Sir Michael brought down the curtain on more than 30 years of his chat show at the end of 2007 with a final show featuring Beckham, Sir Michael Caine, Sir David Attenborough, Dame Judi Dench, Dame Edna Everage, Sir Billy Connolly, Peter Kay and Jamie Cullum in a two-hour special.
Speaking on the final show, he said: "Over the years it has been a privilege to meet some of the most intelligent and interesting people. It has always been a great joy and I shall miss it."
As well as his television career, he was a respected radio broadcaster, having hosted Desert Island Discs on BBC Radio 4 as well as his own sports shows on Five Live. He was also an award-winning sports writer, having been a lifelong cricket fan.
Sheffield Hallam University
He received an honorary doctorate in 2008, alongside cricket umpire and his good friend Dickie Bird, at the Barnsley campus of Huddersfield University. He received an honourary degree at Sheffield Hallam University in 2017
He was knighted by the late Queen at Buckingham Palace in 2008, and said of the accolade: "I never expected to be knighted - I thought there was more chance of me turning into a Martian really."
In 2013, he spoke openly about being diagnosed with prostate cancer following a routine health check.
He had three sons with wife Mary, who he married in 1959.
Sir Michael once revealed he had "no idea" how the first episode of his hit BBC show had gone, but there had been "something in it that I wanted to pursue".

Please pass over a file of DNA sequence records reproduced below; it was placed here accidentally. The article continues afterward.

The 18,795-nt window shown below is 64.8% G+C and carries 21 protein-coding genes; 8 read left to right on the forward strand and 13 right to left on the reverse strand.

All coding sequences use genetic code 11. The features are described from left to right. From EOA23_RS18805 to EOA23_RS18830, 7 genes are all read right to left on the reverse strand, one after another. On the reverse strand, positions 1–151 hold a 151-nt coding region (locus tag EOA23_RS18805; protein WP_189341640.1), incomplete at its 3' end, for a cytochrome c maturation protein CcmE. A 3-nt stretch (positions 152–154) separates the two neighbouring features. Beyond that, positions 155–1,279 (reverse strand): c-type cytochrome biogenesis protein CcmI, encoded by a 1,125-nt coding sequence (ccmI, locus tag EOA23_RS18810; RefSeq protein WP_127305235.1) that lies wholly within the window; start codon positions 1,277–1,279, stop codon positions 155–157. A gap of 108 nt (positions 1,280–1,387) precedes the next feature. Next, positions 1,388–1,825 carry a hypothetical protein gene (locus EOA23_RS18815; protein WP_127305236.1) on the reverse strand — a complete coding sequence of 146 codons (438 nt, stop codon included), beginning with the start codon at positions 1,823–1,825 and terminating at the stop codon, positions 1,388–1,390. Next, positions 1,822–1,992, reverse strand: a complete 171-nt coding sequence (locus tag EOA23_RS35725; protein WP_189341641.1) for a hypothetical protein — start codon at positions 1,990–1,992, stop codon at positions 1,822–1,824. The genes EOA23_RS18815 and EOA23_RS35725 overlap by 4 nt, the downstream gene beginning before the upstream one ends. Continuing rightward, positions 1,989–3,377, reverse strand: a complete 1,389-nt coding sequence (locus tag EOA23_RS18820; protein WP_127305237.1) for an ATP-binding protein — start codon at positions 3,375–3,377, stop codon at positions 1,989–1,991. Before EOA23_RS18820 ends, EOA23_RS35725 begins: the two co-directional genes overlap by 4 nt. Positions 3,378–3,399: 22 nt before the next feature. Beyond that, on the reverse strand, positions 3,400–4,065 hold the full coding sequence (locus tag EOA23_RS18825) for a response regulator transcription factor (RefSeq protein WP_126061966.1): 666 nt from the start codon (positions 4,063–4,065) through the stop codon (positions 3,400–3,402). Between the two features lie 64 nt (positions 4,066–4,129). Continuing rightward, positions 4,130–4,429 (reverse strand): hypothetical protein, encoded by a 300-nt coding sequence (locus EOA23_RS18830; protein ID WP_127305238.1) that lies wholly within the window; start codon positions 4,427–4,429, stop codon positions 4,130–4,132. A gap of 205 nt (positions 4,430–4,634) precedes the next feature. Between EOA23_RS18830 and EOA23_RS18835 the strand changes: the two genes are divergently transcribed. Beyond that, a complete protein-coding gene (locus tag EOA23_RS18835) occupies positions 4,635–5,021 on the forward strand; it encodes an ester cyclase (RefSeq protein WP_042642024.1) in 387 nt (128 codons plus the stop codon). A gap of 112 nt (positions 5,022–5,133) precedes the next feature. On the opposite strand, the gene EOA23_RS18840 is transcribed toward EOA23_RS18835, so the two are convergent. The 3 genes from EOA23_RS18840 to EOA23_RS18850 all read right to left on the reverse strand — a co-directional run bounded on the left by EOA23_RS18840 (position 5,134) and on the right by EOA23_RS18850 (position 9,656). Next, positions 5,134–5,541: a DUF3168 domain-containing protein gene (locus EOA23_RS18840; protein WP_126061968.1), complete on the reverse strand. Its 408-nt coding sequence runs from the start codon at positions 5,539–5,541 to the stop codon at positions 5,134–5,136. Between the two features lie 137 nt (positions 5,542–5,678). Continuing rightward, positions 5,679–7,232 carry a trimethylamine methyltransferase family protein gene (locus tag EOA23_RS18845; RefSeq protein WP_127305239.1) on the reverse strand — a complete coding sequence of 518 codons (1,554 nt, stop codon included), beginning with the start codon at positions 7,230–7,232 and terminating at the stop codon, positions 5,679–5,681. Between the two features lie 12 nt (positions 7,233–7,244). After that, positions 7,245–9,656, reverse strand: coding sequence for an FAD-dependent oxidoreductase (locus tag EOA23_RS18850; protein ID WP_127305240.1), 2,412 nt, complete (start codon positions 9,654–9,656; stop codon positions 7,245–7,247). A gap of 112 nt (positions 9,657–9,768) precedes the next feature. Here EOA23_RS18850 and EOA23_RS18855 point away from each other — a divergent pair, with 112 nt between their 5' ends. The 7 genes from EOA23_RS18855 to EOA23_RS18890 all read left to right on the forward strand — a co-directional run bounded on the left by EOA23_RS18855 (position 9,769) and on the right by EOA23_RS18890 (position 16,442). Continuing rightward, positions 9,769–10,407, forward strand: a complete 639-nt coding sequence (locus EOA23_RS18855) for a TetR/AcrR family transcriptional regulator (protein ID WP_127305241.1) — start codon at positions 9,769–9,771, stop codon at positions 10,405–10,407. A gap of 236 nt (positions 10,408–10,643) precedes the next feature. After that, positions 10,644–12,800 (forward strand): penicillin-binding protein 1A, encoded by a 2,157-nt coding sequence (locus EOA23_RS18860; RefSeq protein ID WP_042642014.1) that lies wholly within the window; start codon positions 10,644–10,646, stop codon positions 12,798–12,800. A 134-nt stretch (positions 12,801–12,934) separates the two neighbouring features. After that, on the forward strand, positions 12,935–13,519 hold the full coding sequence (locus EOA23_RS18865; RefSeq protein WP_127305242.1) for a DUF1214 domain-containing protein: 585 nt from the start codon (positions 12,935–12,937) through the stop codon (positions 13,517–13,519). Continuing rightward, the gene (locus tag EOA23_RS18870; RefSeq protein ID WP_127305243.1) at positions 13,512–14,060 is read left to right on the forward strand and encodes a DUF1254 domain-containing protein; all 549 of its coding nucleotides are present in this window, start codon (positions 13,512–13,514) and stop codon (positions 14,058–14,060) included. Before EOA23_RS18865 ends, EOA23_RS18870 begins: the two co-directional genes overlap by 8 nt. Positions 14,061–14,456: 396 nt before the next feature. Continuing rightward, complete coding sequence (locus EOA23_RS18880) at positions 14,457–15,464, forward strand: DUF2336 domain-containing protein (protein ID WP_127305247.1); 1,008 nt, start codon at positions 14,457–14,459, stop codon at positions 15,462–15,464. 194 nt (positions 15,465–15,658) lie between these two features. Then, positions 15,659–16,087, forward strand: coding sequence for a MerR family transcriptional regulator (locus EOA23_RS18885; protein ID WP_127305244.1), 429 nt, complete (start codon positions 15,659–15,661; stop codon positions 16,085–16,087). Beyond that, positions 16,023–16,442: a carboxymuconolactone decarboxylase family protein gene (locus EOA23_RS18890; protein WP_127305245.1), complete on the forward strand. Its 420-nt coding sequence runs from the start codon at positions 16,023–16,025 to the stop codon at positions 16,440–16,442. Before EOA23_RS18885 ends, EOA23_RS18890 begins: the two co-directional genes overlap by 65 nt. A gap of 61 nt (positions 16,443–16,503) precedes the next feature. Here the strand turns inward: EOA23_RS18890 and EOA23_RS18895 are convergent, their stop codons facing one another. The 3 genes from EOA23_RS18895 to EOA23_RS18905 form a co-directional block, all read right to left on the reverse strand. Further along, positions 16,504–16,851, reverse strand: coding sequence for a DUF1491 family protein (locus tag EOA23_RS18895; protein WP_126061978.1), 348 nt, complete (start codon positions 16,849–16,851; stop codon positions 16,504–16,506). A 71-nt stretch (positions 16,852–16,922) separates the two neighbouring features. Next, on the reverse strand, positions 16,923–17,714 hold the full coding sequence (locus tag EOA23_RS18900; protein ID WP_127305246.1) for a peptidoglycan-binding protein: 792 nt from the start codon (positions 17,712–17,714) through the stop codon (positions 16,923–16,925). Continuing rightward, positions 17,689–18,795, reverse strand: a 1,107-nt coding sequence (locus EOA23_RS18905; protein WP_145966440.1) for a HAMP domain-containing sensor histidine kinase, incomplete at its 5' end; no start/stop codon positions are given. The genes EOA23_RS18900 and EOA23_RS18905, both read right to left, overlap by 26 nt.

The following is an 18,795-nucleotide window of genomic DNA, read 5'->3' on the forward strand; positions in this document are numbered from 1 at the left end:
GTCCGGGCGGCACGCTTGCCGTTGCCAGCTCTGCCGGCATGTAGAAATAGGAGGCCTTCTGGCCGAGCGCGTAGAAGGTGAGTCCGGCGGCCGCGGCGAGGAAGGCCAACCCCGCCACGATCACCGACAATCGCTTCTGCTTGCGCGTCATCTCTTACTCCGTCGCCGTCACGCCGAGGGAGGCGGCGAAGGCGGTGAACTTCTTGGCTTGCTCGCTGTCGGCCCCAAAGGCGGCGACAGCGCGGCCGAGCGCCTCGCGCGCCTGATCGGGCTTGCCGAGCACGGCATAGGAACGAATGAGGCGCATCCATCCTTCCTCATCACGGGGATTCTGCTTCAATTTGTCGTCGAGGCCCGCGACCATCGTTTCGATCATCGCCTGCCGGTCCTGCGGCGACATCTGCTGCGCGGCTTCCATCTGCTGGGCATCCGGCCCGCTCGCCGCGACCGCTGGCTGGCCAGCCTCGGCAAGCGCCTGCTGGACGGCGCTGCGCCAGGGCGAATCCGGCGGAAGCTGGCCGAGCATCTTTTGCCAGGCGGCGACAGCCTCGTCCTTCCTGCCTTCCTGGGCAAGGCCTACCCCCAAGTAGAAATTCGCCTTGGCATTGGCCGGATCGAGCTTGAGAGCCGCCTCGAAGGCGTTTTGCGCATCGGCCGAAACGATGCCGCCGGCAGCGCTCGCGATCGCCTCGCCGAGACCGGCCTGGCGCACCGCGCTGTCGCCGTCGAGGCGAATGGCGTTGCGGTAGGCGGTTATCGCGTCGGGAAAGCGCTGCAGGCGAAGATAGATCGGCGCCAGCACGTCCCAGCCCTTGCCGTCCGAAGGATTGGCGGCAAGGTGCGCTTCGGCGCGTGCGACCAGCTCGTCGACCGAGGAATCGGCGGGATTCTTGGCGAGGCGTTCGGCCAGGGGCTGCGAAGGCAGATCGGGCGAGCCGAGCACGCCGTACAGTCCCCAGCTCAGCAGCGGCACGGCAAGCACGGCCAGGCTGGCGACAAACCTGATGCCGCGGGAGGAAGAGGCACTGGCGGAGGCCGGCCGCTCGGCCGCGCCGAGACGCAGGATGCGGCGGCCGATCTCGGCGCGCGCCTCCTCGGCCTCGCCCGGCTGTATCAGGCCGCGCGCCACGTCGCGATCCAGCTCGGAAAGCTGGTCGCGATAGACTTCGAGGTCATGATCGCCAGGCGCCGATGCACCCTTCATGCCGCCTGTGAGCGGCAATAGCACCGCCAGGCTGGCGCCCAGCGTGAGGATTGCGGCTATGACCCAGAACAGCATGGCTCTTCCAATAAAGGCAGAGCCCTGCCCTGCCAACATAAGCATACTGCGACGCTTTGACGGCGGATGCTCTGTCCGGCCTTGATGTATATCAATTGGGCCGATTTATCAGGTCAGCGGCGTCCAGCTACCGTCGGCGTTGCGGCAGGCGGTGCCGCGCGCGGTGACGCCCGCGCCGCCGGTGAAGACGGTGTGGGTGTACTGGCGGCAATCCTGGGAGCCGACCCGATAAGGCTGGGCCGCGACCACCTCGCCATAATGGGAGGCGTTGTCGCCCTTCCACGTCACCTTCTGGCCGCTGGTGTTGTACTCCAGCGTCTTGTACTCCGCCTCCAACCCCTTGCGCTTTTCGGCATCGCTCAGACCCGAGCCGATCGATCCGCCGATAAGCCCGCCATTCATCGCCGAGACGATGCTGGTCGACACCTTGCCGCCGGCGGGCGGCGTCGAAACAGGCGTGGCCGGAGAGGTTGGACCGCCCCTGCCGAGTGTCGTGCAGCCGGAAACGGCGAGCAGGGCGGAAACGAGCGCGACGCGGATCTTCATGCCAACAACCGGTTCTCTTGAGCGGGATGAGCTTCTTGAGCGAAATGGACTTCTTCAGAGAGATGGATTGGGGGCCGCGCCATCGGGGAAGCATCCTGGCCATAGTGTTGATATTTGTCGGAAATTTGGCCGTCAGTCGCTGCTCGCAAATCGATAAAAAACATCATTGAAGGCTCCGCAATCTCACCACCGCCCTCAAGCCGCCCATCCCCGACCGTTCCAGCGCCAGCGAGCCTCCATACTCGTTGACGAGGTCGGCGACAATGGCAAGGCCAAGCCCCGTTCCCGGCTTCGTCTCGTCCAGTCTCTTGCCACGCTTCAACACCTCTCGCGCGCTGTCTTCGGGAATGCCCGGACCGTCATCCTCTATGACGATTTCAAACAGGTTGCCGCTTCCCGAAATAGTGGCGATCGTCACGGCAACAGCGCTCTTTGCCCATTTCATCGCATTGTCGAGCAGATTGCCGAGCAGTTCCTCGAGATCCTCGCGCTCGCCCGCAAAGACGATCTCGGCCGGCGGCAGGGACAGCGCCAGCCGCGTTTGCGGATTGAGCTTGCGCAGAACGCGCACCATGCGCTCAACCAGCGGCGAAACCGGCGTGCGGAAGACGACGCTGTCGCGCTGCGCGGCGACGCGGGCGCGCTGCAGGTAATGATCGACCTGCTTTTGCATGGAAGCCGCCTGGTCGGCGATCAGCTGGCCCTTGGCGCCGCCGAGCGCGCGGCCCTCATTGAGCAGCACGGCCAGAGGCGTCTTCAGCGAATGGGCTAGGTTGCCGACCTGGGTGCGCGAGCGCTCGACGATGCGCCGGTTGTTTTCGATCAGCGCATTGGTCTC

The veteran broadcaster said he had been happy to get through the show without "falling down the stairs or forgetting the name of the guest sitting opposite".
The first episode of Parkinson aired on June 19 1971.
Seen as a temporary 10-week filler programme, it recorded over 650 episodes featuring interviews with over 2,000 guests and was voted by the BFI one of the top 10 UK television programmes of all time.
In 2021, to mark the programme's 50th anniversary, Sir Michael was interviewed by his son and producer Michael Parkinson Jr, as part of a BBC documentary: Parkinson At 50.
Asked if he had ever imagined he would present so many episodes of the show, he said: "I was just happy to get through the first show without falling down the stairs or forgetting the name of the guest sitting opposite.
"I had no idea how it had gone.
"I knew there was something in it that I wanted to pursue but I had no idea how it would turn out."
Sir Michael's first guests on the show in 1971 were celebrity snapper Ray Bellasario and comedy actor Terry-Thomas, as well as US singer Marion Montgomery.
The signature tune was played by the Harry Stoneham Five.
Over the next three decades he would interview some of the biggest names in Hollywood, including Jimmy Cagney, Fred Astaire, Lauren Bacall and Ingrid Bergmann.
Sir Michael admitted that in the early days of the show it had been "difficult not to get tongue tied" when faced with the likes of Bergmann and Bacall.